One might argue that this is the case only because a mistake was made in not having a "year 0" and therefore our calendar is actually off by one year.  This argument fails because the decision to not have a "year 0" was mathematically correct - just like there is mathematically no "inch 0".  To continue with the ruler comparison, the transition from BC to AD is the same as the transition from a negative distance to a positive distance. Consider point X as the beginning of a ruler or measuring tape. 12 inches to the right of point X is point A.  The 12 inches between points X and A can be thought of as inch 1, inch 2, inch 3, etc., up to inch 12. And again, inch 1 is the distance from the beginning of the ruler (point X) up to the point marked as 1 inch. 12 inches to the left of point x is point B. The 12 inches between points X and B can be thought of as inch -1, inch -2, etc., up to inch -12. And inch -1 is the distance from point X to the end of the first negative inch. So now, from point A to point B we have 24 inches ranging from "inch -12" to "inch 12".   Notice that there is no "inch 0". The inches have to be counted this way in order for simple mathematical calculations to make sense. To determine the distance between two points on our imaginary ruler, you simply subtract one number from the other. How far is it from the end of inch 12 to the end of inch 8?  It is 4 inches (12 - 8 = 4).  How far is it from the end of inch 8 to the end of inch -4? 12 inches (8 - (-4) = 12). If there were an extra inch ("inch 0") thrown in there between inch 1 and inch -1, all these calculations would be thrown off.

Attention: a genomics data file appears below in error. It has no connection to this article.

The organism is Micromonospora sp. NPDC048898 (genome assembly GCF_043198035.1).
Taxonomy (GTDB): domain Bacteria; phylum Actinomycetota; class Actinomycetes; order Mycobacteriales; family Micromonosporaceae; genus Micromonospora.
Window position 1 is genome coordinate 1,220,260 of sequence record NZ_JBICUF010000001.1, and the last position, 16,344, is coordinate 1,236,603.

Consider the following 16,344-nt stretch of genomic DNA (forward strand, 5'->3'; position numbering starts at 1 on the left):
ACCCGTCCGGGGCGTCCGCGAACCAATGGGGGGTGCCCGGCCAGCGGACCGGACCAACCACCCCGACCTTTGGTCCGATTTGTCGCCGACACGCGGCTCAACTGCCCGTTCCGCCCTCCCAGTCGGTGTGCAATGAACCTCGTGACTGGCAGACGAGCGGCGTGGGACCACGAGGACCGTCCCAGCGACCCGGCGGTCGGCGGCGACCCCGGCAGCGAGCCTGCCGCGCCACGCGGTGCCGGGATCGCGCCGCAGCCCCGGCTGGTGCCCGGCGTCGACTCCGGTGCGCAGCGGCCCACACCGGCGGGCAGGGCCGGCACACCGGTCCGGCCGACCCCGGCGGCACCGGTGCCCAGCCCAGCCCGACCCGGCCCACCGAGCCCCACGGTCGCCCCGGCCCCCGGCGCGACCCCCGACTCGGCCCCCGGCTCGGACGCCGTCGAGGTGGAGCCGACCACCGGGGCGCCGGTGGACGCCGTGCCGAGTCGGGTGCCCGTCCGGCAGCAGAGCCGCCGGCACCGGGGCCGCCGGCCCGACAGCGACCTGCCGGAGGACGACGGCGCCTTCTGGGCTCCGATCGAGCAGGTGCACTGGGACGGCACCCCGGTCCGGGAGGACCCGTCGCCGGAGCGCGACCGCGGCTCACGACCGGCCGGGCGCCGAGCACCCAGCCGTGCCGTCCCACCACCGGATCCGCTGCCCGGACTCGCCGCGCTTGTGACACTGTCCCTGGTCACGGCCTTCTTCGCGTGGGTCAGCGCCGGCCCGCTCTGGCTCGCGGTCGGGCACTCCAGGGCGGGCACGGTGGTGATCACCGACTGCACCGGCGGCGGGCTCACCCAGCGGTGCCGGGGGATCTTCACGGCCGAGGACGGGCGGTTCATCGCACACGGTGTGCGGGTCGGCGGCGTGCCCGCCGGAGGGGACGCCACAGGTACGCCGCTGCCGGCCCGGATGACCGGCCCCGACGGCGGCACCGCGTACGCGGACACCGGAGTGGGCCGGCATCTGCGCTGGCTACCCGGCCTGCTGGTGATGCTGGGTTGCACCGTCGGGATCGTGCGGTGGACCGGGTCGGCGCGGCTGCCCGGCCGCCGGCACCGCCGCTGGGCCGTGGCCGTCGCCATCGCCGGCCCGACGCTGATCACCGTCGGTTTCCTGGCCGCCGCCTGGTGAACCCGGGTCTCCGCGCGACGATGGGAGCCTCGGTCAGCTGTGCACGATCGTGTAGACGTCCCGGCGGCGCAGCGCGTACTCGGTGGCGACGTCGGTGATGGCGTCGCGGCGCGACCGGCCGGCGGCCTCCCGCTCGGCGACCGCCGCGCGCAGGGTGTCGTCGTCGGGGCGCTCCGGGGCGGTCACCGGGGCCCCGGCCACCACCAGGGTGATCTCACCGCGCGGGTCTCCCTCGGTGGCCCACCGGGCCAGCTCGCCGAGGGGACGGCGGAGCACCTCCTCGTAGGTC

Similarly with years. How long was it from 10 BC to 10 AD? 20 years (10 - (-10) = 20). If there were a "year 0" in between "year -1" and "year 1", these calculations wouldn't work. The transition point from BC to AD is like the point X in the ruler example. Point X has no length itself. The inch after point X is "inch 1". The inch before point X is "inch -1".  There is no room left for an "inch 0". Similarly, the year after the transition from BC to AD is year 1 AD, the year before that point is year 1 BC (which could also be though of as "year -1"). There is no room for a "year 0".4 

Here are some other sites that explain this:


1.  In his otherwise admirable 1999 State of the Union Address, delivered January 19, 1999, President Bill Clinton stated, "barely more than 300 days from now, we will cross that bridge into the new millennium."  (see   That was a little more than 300 days from the year 2000, but it was more like 700 days until the new millennium.

2.  In fact, about 16 years ago I promised a bunch of people in my high school that I would have a huge party at the end of 1999 -- and some people still remembered that and tried to hold me to that promise. 

3.  Perhaps the best reason to celebrate the end of 1999 is that we will not have to listen to the song "1999" by Prince anymore.

4.  If you were to insist on there being a "year 0",  I wonder on which side of the transition point you would place it? Or would you create two additional years - a year 0 BC and a year 0 AD?

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Last Updated 22 July 2005